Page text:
• Add the information and sources I’ve found offline in recent my recent trips to my Ancestry tree.
  • Come up with some sort of schedule for updating the Ancestry tree. (I keep the Reunion software on my hard drive up to date–it’s my primary database.)
  • Check out Family Tree Maker for the Mac, which I’m told automatically updates to Ancestry, and consider switching to it from Reunion.

I’m hoping that making my tree public will help others and, potentially, lead to some fruitful interactions. I’m looking forward to seeing where this might lead!

Using a timeline to solve a problem

Use a timeline to solve genealogy problemsIn researching my great great grandparents, Laban Taylor Rasco and Margaret Dye Rasco, whose graves I saw last month in Alabama, I realized that I was seeing marriage indexes that listed their marriage date as March 14, 1865, but in my Reunion software, I’d listed May 14, 1865 as the day they wed. The source for the May date was the Alabama Census of Confederate Soldiers from 1921, a wonderful, information-rich form that had been filled out by hand by (I think) my great great grandfather himself. (I’m basing that on the handwriting in the form matching that of the signature.) Since I haven’t yet seen the original documents that were indexed, I was inclined to take my ancestor’s word for it.

But then I used the Ages feature in Reunion to see at what age Laban Taylor Rasco was when the various events I’d entered took place. And that’s when I realized (a palm-to-forehead moment) that his marriage took place while he was serving in the Alabama Infantry during the Civil War. Thanks to the amazing Civil War records from the National Archives available through Fold3, I knew he had a 60-day furlough starting January 31, 1865. He was residing at a hospital for wounded soldiers in Mississippi (courtesy of a shoulder wound he’d sustained at the Battle of Jonesborough), and his furlough papers listed his residence as Shelby County, Alabama. He returned to the hospital on March 28 and listed on the rolls of prisoners of war paroled at Talladega, Alabama, on June 3. The marriage indexes indicate that he and Margaret were married in Shelby County, Alabama, so the wedding must have taken place during that furlough. (So much for a honeymoon!) May 14 clearly isn’t within that window. So I’m changing my records to say March 14.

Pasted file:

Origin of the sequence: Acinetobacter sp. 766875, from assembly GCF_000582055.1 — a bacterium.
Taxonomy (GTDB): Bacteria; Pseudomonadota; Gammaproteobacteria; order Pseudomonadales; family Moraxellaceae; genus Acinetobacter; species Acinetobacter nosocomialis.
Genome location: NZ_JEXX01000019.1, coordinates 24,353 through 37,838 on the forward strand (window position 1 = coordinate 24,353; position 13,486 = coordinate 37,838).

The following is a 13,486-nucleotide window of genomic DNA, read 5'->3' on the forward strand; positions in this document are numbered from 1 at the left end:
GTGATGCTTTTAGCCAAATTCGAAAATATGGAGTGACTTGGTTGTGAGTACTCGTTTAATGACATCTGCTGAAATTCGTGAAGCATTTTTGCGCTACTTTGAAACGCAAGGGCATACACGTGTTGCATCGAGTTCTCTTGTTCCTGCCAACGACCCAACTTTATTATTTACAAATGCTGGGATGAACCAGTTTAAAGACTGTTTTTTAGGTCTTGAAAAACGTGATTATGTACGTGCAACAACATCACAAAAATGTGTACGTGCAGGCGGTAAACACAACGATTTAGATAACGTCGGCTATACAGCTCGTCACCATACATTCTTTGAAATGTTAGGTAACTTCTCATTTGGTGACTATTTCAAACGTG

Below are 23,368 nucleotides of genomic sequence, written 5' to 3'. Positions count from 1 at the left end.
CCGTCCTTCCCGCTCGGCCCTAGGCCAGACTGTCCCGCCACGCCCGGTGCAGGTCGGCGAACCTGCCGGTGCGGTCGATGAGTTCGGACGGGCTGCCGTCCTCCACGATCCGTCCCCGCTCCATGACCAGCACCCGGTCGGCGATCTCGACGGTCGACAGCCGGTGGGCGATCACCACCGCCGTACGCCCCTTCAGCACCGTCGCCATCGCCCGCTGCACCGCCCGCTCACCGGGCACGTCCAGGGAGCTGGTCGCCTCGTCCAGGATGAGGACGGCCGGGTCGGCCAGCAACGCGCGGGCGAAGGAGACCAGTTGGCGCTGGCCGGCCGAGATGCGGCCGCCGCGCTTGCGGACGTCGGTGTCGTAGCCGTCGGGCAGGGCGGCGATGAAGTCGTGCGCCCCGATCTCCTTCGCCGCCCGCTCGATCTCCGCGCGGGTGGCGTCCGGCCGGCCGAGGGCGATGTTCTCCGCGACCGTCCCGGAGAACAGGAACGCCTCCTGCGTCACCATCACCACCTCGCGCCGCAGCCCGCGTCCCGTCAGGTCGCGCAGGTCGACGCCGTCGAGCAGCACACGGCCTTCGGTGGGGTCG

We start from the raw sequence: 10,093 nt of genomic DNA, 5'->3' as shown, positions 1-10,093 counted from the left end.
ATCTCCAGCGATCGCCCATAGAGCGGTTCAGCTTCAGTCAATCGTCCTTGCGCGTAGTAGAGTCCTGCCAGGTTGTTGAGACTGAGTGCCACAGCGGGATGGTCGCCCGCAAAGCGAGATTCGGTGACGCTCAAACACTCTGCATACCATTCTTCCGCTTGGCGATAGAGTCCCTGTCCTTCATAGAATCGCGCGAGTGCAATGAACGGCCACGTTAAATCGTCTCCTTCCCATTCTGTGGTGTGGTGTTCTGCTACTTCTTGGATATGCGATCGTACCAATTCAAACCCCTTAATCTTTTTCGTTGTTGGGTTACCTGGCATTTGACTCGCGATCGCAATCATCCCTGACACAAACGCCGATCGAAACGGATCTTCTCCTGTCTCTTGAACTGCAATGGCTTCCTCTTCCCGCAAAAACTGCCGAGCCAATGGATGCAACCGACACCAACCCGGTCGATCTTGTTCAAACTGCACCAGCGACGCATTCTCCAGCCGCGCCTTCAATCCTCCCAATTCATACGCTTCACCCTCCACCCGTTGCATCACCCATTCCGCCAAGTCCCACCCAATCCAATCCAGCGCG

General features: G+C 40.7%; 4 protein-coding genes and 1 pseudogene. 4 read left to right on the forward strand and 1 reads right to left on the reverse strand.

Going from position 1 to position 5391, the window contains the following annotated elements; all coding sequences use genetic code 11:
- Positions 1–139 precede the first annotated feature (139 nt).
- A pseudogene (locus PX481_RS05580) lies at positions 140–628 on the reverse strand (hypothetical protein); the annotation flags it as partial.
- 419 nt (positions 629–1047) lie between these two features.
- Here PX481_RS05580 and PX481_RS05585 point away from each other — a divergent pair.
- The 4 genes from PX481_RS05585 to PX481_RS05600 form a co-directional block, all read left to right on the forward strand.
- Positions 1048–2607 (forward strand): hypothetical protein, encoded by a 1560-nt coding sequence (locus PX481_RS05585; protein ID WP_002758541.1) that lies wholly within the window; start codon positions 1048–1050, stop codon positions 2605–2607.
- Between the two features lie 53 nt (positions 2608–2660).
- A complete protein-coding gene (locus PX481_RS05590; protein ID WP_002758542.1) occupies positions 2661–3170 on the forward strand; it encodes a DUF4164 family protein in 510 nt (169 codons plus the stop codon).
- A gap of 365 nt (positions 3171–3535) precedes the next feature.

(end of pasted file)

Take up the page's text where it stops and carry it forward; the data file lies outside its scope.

Laban would have been 77 years old (and still married to Margaret) when he filled out that Confederate Census form in 1921. So I’m willing to cut him a little slack if we mixed up month of his anniversary.

This was a great reminder of the value of using a timeline (and applying a little logic) when trying to resolve conflicting information.

Readers weigh in on blog-reading tools

Feedly is popular among genealogy blog readersEarlier this month, I solicited your suggestions for blog-reading tools. I was interested in hearing how you keep up with the various blogs you read. I was thrilled to receive about a dozen comments with suggestions. As promised, I’m compiling them here for easy reference.

Feedly was the blog reader of choice for five commenters. Two of those were Thomas MacEntee and Jana Last, whose blogs highlight other genealogy blogs, use Feedly. If Feedly is good enough for these blog power-readers, I think it’s probably good enough for me. I’ve just downloaded it and am going to give it a go. So far, set up has been intuitive and easy!

Here are the other suggestions (each of which were mentioned once), in case you want to try any of them:

Several people mentioned that they formerly used and like Google Reader. Alas, Google, in its infinite wisdom, discontinued that service last year.

Thank you to everyone who took the time to share information for this post!